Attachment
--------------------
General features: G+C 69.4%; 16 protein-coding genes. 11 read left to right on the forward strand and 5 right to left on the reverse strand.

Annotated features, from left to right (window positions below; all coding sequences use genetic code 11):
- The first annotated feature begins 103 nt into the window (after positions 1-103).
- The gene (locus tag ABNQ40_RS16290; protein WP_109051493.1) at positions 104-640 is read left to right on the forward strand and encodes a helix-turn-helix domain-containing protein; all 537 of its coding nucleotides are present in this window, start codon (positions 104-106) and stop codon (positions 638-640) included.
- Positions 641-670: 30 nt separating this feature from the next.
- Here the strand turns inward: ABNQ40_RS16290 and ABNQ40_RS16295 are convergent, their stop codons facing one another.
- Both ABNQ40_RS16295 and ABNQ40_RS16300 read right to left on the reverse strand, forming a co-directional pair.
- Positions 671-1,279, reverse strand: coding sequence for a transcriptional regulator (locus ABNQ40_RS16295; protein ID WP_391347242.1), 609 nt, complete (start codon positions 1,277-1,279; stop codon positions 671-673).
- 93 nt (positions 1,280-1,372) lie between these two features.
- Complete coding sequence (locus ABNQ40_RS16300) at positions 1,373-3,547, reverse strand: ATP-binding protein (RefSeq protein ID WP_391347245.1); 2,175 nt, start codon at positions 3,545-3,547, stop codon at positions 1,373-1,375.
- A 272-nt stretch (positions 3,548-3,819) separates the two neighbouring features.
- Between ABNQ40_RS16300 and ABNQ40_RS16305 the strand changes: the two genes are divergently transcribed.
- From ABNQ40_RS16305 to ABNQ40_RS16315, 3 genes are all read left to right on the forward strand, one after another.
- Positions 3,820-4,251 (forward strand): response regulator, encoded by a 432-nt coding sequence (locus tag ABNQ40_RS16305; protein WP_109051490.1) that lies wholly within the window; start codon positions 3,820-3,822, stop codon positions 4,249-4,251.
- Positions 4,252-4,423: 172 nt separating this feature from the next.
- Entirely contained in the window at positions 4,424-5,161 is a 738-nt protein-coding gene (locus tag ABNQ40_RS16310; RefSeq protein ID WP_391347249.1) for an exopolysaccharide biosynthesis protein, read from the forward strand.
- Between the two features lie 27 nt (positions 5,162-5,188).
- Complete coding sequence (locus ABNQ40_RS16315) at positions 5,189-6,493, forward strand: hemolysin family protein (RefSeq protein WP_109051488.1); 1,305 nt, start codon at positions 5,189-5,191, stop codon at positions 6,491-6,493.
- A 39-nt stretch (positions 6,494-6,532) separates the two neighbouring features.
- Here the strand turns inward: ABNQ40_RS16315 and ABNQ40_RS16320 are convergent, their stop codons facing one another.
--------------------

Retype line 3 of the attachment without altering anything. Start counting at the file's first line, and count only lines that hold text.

- The first annotated feature begins 103 nt into the window (after positions 1-103).